|Title||Our Lives Beyond Epidemics|
|Venue||Special Exhibition Ⅰ|
IntroductionWe often only to realize how precious something was once it is gone. When COVID-19 suddenly broke in 2020, ordinary daily life and the warmth of together ness left us for a while.
Since ancient times, epidemics – diseases or illnesses that spread widely – have swept our lives, regularly disturbing the human desire to live a long and healthy life and disrupting people’s everyday routines. The Korean expression “it’s scarier than hohwan mama” (another name for smallpox), shows how people have lived with epidemics for so long that they have even become a part of our everyday language.
COVID-19 and masks – these two terms have awakened us to the preciousness of “ordinary daily life” and “value of togetherness”. In this second year of not being able to see each other’s full faces, the National Folk Museum of Korea presents the special exhibition <Our Lives Beyond Epidemics> looking back at major epidemics that have shaken human life from past to present and how they were endured and overcome.
The exhibition is comprised of three sections. The first, entitled “Everyday Life + (Plus) Epidemics,” examines epidemics that have swept across Korea and the people who weathered them. The second section “Everyday Life – (Minus) Epidemics” highlights the acts of healing carried out by people working to survive disease. The third and final section, “Everyday Life ± (Plus or Minus) Epidemics,” presents the stories of people who continued on with their daily lives despite the spread of infectious disease and clung to the value of togetherness.
The exhibition is intended to offer refreshment to minds that have become fatigued by the pandemic. It is also hoped that you will be able to transcend time and encounter another version of yourself, one who did not abandon their optimism in face of an epidemic.
We hope that you will be able to take with you the wisdom and will to manage life in an epidemic while dreaming of going back to the normal life that we once enjoyed.
Part1. Everyday Life + (Plus) EpidemicsEpidemics have long been part of human life. The oldest record in Korea related to an epidemic is found in one of the volumes of “Baekje bongi,” the records of the Kingdom of Baekje, from Samguk sagi (History of the Three Kingdoms). It mentions the epidemic broke out in 15 BCE, meaning the written history of epidemics in Korea goes back more than 2,000 years. Even at this very moment, we are receiving updates on the COVID-19 situation through channels including the news and emergency alert texts, and epidemics continue to permeate our daily lives. Depending on the times, there have been different words for referring to epidemics, and information on the spread of diseases was provided through various means. Human encounters with epidemics in Korea have been directly embodied in journal entries, paintings, and Pansori epic chants.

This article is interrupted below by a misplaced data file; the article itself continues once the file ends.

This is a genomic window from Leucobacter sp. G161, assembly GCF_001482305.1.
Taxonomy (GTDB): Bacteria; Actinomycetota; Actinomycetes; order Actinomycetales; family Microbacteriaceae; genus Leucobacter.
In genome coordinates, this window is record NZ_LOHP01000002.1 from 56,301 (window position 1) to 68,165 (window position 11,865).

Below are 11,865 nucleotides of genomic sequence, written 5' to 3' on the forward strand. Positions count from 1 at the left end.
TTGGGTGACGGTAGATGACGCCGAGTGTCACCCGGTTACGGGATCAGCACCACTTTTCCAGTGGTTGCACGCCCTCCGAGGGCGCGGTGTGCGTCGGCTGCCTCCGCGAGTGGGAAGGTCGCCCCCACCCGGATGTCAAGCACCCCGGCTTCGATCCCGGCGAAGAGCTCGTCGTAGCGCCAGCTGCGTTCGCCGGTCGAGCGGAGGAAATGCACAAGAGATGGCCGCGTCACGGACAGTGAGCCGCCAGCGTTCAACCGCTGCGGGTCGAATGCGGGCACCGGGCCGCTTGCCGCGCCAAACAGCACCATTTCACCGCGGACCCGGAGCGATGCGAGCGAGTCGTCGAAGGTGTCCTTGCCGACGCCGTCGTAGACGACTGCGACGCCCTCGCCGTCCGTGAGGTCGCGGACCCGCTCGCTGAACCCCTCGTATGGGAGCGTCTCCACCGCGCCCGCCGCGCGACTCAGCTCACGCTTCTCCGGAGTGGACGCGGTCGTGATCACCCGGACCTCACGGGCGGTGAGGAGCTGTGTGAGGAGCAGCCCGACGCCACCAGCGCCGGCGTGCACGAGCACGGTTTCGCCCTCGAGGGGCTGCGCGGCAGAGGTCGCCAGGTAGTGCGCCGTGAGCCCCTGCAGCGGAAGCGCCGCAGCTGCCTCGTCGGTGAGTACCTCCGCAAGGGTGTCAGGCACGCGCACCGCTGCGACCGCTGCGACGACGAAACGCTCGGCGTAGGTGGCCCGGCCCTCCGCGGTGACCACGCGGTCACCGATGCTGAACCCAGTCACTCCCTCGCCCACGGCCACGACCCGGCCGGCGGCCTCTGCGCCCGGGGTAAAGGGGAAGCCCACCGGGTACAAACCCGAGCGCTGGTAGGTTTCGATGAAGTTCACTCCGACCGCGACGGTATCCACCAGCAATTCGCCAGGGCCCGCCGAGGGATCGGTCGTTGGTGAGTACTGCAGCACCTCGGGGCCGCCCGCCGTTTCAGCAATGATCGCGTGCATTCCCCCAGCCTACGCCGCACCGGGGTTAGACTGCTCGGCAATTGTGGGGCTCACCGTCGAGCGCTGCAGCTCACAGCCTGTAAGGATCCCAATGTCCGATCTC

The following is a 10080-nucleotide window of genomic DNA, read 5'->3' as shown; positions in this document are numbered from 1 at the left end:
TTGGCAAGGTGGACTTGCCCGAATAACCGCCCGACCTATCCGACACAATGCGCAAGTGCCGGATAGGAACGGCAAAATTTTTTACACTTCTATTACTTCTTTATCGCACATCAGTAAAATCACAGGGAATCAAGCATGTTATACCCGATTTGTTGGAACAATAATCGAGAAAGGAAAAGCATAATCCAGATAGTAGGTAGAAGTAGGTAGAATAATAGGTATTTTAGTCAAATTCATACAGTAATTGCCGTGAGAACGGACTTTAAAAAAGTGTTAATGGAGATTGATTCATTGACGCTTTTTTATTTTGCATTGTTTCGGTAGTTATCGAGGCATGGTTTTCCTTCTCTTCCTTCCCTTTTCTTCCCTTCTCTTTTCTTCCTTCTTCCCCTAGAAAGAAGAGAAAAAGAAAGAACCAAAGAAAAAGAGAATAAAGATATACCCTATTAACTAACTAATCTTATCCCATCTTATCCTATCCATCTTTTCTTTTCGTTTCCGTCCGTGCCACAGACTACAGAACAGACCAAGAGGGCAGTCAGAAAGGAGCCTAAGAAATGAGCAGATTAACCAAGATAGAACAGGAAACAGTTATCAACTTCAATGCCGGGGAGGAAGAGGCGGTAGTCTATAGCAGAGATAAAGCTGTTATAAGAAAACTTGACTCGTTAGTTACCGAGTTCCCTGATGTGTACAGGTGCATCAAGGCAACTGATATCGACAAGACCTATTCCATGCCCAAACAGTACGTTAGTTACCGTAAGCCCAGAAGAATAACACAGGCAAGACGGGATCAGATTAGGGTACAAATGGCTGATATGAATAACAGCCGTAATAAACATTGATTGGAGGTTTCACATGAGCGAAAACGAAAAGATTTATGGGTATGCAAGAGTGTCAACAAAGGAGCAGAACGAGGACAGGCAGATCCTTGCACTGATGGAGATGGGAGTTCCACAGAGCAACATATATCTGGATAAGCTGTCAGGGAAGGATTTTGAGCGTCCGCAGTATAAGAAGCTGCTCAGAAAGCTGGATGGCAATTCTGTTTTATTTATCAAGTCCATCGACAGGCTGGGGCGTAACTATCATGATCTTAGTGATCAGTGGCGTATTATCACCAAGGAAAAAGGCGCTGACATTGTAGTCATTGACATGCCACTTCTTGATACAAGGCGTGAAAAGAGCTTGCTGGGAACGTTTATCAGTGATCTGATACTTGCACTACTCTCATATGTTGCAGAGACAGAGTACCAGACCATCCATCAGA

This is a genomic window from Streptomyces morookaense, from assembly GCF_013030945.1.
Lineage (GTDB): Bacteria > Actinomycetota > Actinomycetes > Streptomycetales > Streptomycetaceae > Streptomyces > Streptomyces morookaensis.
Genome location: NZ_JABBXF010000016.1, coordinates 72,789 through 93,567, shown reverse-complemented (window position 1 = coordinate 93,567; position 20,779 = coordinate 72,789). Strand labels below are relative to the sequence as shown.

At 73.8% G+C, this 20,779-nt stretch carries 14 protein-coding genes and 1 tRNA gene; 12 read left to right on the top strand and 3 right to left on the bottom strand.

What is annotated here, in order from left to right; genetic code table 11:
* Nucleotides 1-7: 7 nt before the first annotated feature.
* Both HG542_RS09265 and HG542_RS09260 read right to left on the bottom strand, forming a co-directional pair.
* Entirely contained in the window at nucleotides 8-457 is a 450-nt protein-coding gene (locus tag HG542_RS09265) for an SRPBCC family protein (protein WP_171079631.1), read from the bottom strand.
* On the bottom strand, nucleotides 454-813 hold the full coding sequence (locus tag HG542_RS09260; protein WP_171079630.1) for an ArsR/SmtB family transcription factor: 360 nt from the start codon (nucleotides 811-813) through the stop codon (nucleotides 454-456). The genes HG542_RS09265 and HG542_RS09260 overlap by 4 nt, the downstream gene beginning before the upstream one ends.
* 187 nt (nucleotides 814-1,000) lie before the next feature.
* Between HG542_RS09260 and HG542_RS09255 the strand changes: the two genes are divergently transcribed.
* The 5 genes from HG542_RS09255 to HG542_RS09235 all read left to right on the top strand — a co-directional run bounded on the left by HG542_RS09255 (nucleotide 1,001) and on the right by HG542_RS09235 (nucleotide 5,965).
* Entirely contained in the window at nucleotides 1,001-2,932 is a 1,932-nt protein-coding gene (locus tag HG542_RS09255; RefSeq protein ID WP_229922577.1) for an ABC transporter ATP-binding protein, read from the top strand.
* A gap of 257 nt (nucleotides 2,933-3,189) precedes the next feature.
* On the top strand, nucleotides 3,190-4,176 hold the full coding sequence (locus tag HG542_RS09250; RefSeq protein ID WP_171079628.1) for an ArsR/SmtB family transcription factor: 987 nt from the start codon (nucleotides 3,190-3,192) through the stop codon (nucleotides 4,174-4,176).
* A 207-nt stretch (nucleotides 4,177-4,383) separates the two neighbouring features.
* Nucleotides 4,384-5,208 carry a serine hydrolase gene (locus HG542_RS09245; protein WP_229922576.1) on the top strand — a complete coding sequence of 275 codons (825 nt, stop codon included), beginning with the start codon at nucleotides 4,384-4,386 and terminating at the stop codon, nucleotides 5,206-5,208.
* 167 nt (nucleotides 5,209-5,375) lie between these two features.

1-1 Records of Epidemics
From the Three Kingdoms Period (57 BCE – 668 CE) to the present, there have been numerous records made of epidemics, as can be seen on the wall of the gallery. Epidemics were historically referred to in Korean records with one or two Chinese characters, such as 大疫 (daeyeok), 民疫 (minyeok), 疾疫 (jiryeok), 癘疫 (yeoyeok), 饑疫 (giyeok), 疫 (yeok), 疫疾 (yeokjil), and 疫癘 (yeongnyeo). Sometimes they could be detailed with the names of the disease, such as 痘瘡 (duchang, smallpox) and 紅疫 (hongyeok, measles). Illnesses that had not been heard of or seen before were sometimes referred to as 怪疾 (goejil), meaning a grotesque disease. In this way, epidemics have remained part of life while undergoing changes in name. Places swept by epidemics were marked by suffering.
1-2 Human-epidemic Encounters
Epidemics shake up ordinary daily lives. Some people lose beloved family members to fierce epidemics, and even many who manage to survive have had to live with traces on their bodies for the rest of their lives. Such circumstances during the late Joseon Dynasty, a period that was rampant with epidemics, were depicted in and conveyed through Pansori epic chants and portrait paintings of the time. The diary of a nobleman from the eighteenth century vividly records his grief over losing his family to a sudden disease that swept through his household, but also mentions his relief at having survived the disease himself. In this way, epidemics were a part of everyday life.